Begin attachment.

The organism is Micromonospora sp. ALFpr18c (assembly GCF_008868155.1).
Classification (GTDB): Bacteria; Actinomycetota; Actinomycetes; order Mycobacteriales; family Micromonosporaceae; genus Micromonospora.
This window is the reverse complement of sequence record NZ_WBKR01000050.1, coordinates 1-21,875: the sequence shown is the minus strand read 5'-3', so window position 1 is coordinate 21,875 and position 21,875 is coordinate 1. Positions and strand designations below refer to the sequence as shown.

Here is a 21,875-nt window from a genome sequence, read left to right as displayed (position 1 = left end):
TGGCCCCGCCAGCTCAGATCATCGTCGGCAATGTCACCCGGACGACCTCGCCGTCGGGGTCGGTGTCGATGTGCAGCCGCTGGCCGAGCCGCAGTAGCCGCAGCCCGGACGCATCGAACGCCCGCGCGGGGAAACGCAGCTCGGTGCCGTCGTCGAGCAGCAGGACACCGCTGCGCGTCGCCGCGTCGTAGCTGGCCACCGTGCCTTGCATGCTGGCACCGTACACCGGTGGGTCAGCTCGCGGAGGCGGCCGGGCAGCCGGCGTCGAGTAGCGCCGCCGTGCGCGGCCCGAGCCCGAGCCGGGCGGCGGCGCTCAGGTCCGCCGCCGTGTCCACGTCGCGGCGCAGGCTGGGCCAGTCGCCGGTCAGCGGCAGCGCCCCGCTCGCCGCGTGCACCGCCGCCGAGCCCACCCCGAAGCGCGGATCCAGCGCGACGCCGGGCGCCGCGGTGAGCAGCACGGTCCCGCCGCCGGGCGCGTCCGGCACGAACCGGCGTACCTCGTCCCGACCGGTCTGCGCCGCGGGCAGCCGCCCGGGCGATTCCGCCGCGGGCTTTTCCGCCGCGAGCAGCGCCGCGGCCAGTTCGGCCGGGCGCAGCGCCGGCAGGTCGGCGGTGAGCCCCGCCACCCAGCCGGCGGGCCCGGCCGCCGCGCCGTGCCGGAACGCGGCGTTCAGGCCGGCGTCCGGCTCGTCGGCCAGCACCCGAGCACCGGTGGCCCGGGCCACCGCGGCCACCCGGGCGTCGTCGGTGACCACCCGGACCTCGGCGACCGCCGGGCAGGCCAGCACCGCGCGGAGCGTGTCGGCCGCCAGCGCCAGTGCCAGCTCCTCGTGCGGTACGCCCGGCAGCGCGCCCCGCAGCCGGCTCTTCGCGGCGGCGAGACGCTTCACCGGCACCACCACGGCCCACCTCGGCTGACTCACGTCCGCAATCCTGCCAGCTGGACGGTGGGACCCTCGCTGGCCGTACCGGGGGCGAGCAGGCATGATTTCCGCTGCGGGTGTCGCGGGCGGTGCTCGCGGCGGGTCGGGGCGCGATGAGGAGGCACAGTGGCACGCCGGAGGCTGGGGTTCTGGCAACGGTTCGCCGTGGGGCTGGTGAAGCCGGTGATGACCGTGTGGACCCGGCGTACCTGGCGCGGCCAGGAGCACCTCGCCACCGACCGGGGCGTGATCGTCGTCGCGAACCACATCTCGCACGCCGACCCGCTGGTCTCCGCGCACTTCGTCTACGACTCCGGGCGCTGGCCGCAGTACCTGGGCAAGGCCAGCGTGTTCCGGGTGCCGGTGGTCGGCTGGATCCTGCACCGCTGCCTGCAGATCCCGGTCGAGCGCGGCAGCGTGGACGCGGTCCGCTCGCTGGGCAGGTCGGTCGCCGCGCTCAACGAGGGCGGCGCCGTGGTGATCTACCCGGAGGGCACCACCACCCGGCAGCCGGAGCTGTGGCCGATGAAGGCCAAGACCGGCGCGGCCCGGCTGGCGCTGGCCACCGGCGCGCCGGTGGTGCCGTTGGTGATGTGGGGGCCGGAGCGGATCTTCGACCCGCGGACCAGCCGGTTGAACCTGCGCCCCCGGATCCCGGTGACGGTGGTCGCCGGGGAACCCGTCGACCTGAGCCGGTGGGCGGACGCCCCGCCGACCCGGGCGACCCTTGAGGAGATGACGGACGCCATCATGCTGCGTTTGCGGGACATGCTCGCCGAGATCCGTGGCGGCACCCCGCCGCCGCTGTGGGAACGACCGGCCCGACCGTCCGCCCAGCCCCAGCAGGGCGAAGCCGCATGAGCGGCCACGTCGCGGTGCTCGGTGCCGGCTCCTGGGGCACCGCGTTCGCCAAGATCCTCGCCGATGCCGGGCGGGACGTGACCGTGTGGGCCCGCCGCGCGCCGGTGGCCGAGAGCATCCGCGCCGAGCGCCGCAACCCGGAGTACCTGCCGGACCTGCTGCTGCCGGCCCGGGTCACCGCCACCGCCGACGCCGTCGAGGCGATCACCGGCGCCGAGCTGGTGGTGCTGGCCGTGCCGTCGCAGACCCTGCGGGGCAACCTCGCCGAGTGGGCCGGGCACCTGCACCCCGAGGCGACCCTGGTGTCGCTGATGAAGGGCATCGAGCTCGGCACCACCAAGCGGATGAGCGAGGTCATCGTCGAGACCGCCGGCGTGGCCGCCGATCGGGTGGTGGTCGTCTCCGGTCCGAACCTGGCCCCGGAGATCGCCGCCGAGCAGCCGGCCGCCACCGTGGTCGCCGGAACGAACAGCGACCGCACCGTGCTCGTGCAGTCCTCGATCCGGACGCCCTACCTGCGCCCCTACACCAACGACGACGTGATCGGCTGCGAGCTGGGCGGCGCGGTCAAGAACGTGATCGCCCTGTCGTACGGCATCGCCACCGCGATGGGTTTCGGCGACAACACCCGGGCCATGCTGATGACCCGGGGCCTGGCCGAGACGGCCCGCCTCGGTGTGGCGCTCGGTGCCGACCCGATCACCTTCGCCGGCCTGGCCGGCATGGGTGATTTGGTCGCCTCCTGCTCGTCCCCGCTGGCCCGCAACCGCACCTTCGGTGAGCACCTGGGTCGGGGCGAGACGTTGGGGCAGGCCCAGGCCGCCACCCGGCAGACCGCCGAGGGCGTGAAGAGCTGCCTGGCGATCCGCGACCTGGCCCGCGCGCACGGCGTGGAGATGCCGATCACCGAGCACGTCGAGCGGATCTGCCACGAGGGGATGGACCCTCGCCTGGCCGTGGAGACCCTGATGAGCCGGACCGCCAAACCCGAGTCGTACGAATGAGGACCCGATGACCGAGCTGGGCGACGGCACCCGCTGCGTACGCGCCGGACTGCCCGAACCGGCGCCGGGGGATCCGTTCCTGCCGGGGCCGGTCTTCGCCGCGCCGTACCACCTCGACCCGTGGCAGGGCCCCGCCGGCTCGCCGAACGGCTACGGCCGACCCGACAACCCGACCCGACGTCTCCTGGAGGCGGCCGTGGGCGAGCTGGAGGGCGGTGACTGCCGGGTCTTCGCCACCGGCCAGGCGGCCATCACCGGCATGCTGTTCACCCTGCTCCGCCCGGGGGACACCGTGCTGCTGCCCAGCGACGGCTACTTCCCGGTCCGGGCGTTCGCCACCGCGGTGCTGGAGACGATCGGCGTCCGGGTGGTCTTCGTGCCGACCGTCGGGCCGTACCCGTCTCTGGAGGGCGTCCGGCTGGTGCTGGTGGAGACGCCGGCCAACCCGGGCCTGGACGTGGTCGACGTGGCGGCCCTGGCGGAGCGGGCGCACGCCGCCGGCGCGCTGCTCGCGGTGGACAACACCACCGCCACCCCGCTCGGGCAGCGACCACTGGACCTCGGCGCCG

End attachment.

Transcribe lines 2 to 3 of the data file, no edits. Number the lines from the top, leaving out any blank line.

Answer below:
Classification (GTDB): Bacteria; Actinomycetota; Actinomycetes; order Mycobacteriales; family Micromonosporaceae; genus Micromonospora.
This window is the reverse complement of sequence record NZ_WBKR01000050.1, coordinates 1-21,875: the sequence shown is the minus strand read 5'-3', so window position 1 is coordinate 21,875 and position 21,875 is coordinate 1. Positions and strand designations below refer to the sequence as shown.